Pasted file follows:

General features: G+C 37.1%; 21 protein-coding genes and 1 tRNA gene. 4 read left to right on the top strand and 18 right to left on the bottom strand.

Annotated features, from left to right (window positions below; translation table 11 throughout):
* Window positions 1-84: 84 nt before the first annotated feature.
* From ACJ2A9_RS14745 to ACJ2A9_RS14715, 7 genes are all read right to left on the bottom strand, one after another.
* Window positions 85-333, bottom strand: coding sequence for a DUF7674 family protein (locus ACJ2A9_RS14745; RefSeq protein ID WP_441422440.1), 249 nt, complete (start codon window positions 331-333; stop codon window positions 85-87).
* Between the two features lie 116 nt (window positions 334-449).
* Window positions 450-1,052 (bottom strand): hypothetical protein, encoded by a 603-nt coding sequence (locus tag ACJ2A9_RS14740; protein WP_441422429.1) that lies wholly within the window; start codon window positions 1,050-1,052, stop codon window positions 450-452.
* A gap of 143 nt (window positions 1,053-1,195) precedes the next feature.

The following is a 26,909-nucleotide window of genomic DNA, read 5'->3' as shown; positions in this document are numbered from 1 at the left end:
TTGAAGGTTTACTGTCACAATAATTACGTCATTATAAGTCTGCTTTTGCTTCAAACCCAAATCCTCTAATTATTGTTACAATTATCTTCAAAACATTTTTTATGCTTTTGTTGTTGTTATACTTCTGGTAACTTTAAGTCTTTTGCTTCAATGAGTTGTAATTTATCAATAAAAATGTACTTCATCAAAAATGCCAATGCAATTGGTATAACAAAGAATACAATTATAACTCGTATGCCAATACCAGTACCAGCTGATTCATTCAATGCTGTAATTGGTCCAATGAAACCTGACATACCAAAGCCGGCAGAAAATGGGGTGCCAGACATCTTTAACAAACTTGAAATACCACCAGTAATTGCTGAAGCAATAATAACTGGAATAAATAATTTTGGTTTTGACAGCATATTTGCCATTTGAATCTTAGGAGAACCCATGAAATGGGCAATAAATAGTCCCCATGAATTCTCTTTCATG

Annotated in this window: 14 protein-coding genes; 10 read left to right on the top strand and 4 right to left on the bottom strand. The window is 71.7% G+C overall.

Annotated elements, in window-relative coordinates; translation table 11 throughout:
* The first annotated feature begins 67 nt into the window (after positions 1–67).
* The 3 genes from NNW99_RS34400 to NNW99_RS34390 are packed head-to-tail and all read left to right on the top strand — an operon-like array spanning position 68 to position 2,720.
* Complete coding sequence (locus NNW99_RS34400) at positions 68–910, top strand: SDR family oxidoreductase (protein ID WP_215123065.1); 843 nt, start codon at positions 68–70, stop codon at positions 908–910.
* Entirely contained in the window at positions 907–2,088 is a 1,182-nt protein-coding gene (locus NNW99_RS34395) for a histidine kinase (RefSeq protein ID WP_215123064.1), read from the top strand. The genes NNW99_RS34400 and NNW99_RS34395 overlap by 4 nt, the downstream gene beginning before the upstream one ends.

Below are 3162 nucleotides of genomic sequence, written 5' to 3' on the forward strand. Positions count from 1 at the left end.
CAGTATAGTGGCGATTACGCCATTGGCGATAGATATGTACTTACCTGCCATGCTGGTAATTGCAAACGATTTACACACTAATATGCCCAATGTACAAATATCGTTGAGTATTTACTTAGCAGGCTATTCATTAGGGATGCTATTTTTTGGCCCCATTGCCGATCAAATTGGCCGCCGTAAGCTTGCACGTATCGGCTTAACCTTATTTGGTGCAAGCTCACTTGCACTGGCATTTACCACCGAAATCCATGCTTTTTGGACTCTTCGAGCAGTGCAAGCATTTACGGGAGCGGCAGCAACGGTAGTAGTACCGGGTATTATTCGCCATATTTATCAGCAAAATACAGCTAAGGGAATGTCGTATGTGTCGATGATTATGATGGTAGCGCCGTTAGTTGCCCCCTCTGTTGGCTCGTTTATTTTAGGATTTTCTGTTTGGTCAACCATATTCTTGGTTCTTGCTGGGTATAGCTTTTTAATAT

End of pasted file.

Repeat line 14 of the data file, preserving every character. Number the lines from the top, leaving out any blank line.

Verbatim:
* The 3 genes from NNW99_RS34400 to NNW99_RS34390 are packed head-to-tail and all read left to right on the top strand — an operon-like array spanning position 68 to position 2,720.